14. Mitochondrial Translocation of High Mobility Group Box 1 Facilitates LIM Kinase 2-Mediated Programmed Necrotic Neuronal Death.

    PubMed

    Hyun, Hye-Won; Ko, Ah-Reum; Kang, Tae-Cheon

    2016-01-01

    High mobility group box 1 (HMGB1) acts a signaling molecule regulating a wide range of inflammatory responses in extracellular space. HMGB1 also stabilizes nucleosomal structure and facilitates gene transcription. Under pathophysiological conditions, nuclear HMGB1 is immediately transported to the cytoplasm through chromosome region maintenance 1 (CRM1). Recently, we have reported that up-regulation of LIM kinase 2 (LIMK2) expression induces HMGB1 export from neuronal nuclei during status epilepticus (SE)-induced programmed neuronal necrosis in the rat hippocampus. Thus, we investigated whether HMGB1 involves LIMK2-mediated programmed neuronal necrosis, but such role is not reported. In the present study, SE was induced by pilocarpine in rats that were intracerebroventricularly infused with saline, control siRNA, LIMK2 siRNA or leptomycin B (LMB, a CRM1 inhibitor) prior to SE induction. Thereafter, we performed Fluoro-Jade B staining, western blots and immunohistochemical studies. LIMK2 knockdown effectively attenuated SE-induced neuronal death and HMGB1 import into mitochondria accompanied by inhibiting nuclear HMGB1 release and abnormal mitochondrial elongation. LMB alleviated SE-induced neuronal death and nuclear HMGB1 release. However, LMB did not prevent mitochondrial elongation induced by SE, but inhibited the HMGB1 import into mitochondria. The efficacy of LMB was less effective to attenuate SE-induced neuronal death than that of LIMK2 siRNA. These findings indicate that nuclear HMGB1 release and the subsequent mitochondrial import may facilitate and deteriorate programmed necrotic neuronal deaths. The present data suggest that the nuclear HMGB1 release via CRM1 may be a potential therapeutic target for the programmed necrotic neuronal death induced by SE. PMID:27147971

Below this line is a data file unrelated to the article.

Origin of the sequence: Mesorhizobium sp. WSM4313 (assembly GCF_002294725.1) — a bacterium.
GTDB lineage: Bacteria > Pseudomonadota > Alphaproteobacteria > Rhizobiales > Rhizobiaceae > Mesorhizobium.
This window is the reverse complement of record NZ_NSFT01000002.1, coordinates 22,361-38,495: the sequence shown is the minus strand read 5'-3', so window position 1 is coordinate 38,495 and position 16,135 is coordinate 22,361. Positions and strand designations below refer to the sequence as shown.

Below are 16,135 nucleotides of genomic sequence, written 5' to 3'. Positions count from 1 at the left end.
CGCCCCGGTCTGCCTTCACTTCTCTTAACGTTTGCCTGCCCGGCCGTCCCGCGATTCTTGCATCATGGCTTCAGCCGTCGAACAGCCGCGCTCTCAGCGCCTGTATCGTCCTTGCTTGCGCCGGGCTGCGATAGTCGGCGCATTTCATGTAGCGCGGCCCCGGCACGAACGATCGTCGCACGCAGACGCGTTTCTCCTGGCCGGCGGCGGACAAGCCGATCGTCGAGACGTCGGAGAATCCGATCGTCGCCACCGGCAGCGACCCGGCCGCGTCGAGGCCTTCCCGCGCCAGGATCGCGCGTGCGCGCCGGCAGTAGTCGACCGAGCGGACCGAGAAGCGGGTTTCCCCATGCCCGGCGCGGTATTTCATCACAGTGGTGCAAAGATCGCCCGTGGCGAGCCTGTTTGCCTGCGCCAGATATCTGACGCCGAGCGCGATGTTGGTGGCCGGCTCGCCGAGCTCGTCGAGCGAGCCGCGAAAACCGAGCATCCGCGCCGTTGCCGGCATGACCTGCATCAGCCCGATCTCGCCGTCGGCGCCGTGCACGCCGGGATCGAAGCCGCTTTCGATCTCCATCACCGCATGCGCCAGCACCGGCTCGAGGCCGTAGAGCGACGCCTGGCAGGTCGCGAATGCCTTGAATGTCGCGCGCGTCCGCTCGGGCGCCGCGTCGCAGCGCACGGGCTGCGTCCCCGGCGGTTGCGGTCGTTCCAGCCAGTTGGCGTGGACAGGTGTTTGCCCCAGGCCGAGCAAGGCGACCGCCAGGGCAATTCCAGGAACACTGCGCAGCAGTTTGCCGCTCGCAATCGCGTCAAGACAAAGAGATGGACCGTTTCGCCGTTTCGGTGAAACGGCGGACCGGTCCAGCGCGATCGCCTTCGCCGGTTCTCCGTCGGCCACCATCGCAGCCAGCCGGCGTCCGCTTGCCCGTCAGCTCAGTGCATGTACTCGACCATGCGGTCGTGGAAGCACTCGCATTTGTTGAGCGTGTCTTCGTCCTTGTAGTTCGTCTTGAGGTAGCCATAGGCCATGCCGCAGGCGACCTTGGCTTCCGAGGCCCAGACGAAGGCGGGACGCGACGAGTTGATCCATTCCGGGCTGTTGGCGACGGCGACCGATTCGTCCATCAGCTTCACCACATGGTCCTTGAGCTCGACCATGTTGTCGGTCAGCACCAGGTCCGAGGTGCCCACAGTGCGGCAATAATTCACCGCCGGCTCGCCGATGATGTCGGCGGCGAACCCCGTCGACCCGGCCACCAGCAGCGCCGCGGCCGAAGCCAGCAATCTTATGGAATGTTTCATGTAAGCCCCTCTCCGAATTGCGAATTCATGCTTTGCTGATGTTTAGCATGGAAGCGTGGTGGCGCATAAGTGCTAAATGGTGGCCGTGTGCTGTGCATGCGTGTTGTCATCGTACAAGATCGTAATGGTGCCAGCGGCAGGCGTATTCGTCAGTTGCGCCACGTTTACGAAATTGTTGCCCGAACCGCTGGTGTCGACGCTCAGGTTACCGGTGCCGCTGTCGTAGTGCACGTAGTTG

15. Establishment of the milk-borne transmission as a key factor for the peculiar endemicity of human T-lymphotropic virus type 1 (HTLV-1): the ATL Prevention Program Nagasaki

    PubMed Central

    HINO, Shigeo